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solicitation of anxious relatives Oliver then tried the law, with spasmodic attempts at teaching as an avocation.

Three out of the four "learned professions" had now been tried and found wanting; one only was left-medicine. Accordingly, supported by his uncle, in the fall of 1752 Oliver found himself in Edinburgh, enrolled as a "student of physic" at the University. Here he did a little studying—be it said to his credit- but as usual his claim to distinction lay along other channels as a dandy in dress, as a wit and practical joker, and as a leader in wild and foolish pranks. At the end of two years, however, Edinburgh's stock of excitement beginning to pall, Oliver took it into his head to go abroad, and, again aided by his uncle, embarked for Leyden.

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Wanderings. The record of Goldsmith's wanderings survives chiefly in his writings, especially in The Vicar of Wakefield and The Traveller, and from them one may trace his line of travel with some accuracy. In the winter of 1755 he was in Leyden making a pretense at study, but in reality spending most of his time and money at gambling, then the national vice of Holland. His funds giving out and the desire to wander again making its appeal, he set out on foot for a journey through Europe, the whims of fancy his only guide.

It is known that he passed through Antwerp, Maestricht and Brussels. In Paris he lingered for a time, possibly pursuing medical courses. Then he appeared in the lecture halls of some of Germany's most famous universities. Switzerland he visited next, staying a time in Basle, Berne and Geneva. Upper Italy then lured him on, for his pen tells of sojourns at Florence, Verona, Mantua, Milan, Carinthia and Padua; it is possible, too, that he tarried in Rome. How the wanderer paid his way is a matter of interesting conjecture, since he started out from Leyden with only a guinea in his pocket. Perhaps he taught his native language now and then; no doubt he tried gambling; but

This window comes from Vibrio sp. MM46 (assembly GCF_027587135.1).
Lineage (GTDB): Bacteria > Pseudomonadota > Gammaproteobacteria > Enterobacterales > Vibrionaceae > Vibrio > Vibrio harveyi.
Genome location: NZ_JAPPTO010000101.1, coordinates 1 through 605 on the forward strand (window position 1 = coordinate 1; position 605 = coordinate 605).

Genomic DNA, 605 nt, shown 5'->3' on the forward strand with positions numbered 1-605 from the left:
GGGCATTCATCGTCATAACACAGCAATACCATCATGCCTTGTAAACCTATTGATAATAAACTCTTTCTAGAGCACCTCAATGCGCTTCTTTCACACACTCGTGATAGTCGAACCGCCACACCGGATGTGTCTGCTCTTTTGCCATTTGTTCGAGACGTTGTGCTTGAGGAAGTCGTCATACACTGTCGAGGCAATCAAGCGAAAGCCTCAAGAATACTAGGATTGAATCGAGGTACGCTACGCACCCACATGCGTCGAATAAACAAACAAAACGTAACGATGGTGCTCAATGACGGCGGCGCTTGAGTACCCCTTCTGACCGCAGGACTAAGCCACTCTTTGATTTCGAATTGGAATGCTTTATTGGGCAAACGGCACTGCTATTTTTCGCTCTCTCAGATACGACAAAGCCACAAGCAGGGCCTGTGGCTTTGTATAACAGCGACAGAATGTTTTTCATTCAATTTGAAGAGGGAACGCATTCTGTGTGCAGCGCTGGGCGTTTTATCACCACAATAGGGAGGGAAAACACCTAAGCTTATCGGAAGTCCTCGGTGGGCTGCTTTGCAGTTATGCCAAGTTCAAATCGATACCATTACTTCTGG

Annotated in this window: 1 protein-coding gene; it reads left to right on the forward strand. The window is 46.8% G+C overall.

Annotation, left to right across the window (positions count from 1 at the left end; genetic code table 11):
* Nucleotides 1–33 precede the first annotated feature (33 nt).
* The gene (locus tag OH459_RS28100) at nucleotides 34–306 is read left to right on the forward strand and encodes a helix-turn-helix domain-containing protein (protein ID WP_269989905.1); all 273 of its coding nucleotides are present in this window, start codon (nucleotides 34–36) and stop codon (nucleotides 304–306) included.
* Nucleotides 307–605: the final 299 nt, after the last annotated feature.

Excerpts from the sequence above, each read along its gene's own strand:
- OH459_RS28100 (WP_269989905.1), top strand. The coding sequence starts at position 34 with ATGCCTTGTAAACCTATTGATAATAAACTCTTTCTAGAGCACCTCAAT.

his chief dependence was on his flute and songs, with which he charmed the peasants into hospitality. According to Boswell, Johnson's talkative biographer, Goldsmith used to pick up a meal or a night's lodging at this university or that, by "disputing," after the custom of the Middle Ages, on some question of philosophy or ethics. Soon this life of idle roving began to pall, for in February, 1756, after an absence of a little over a year, the poet-to-be was once more walking the streets of London, this time penniless and in rags, but with a medical degree, conferred nobody knows how nor where, possibly at Louvain in Belgium.